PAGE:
Cosmeceuticals refers to the combination of cosmetics and pharmaceuticals. Cosmeceuticals are cosmetic products with biologically active ingredients purporting to have medical or drug-like benefits.

Dermatological research suggests that the bioactive ingredients used in cosmeceuticals have benefits beyond the traditional moisturizer (e.g., Chen et al., 2005;[1] Zettersten, Ghadially, Feingold, Crumrine, & Elias, 1997[2]). However, despite reports of benefits from some cosmeceutical products, there are no requirements to prove that these products live up to their claims.

The "cosmeceutical" label applies only to products applied topically, such as creams, lotions and ointments. Products which are similar in perceived benefits but ingested orally are known as nutricosmetics.


Consumers are willing to pay a premium for skin and hair care products that they perceive as high-performance.[3] The term "cosmeceutical" is often used in cosmetic advertising and may be misleading to the consumer. If the consumer interprets a cosmeceutical to be similar to a pharmaceutical product, he or she may conclude that cosmeceuticals are required to undergo the same testing for efficacy and quality control as required for medication. This may allow the retailer to charge the consumer more for a product which may actually be less effective and/or of poorer quality than perceived.[4]

However, according to the United States Food and Drug Administration (FDA), the Food, Drug, and Cosmetic Act "does not recognize any such category as "cosmeceuticals". A product can be a drug, a cosmetic, or a combination of both, but the term "cosmeceutical" has no meaning under the law".[5]

Additionally, the FDA states that: "Food, Drug and Cosmetic Act defines drugs as those products that cure, treat, mitigate or prevent disease or that affect the structure or function of the human body. While drugs are subject to an intensive review and approval process by FDA, cosmetics are not approved by FDA prior to sale. If a product has drug properties, it must be approved as a drug."[6]

To avoid inquiry and punitive action by the United States Federal Trade Commission, cosmeceuticals which do not intend to be regulated as drugs by the FDA are carefully labeled to avoid making statements which would indicate that the product has drug properties. Any such claims made regarding the product must be substantiated by scientific evidence as being truthful.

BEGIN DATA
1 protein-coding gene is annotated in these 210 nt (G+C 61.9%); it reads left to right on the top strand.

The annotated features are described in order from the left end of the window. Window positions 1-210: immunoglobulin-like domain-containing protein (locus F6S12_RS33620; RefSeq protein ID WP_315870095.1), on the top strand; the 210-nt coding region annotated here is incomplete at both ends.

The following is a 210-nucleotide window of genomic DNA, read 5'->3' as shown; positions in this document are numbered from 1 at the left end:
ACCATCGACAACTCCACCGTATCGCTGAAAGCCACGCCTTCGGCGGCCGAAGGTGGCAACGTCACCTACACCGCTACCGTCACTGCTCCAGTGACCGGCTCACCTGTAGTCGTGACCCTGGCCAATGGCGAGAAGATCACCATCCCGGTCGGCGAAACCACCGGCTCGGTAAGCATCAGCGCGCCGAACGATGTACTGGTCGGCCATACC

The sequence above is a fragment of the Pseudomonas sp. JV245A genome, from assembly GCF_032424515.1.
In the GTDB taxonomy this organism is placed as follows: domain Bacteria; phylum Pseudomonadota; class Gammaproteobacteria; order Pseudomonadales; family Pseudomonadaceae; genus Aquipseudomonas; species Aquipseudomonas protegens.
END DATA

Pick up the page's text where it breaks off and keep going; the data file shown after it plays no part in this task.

Generally speaking, it is to the financial benefit of the cosmeceutical manufacturer that their products are not regulated by the FDA as drugs, because the FDA review process for drugs can be very costly and may not yield a legally marketable product if the FDA denies approval of the product. However, as mentioned above, the reputation of the product may be falsely enhanced if the consumer incorrectly believes that a "cosmeceutical" is held to the same FDA standards as a drug.

See also


  1. Zhou Chen, Jin Young Seo, Yeon Kyung Kim, Se Rah Lee, Kyu Han Kim, Kwang Hyun Cho, Hee Chul Eun,and Jin Ho Chung, Heat Modulation of Tropoelastin, Fibrillin-1, and MatrixMetalloproteinase-12 in Human Skin In VivoJ Invest Dermatol 124:70 –78, 2005
  2. Elizabeth M. Zettersten, MD, Ruby Ghadially, MD, Kenneth R. Feingold, MD, Debra Crumrine, BS, and Peter M. Elias, MD San Francisco, California. Optimal ratios of topical stratum corneum lipids improve barrier recovery in chronologically aged skin (J Am Acad Dermatol 1997;37:403-8.)
  3. Epstein H (2009). "Cosmeceutical vehicles". Clin. Dermatol. 27 (5): 453–60. doi:10.1016/j.clindermatol.2009.05.007. PMID 19695476.
  4. "Cosmeceutical makers can charge a premium". September 30, 2005. Archived from the original on June 24, 2006.
  5. "Is It a Cosmetic, a Drug, or Both? (Or Is It Soap?)". U.S. Food and Drug Administration. U.S. Department of Health and Human Services. April 30, 2012.
  6. "What are cosmeceuticals?". Archived from the original on December 30, 2006.

External links

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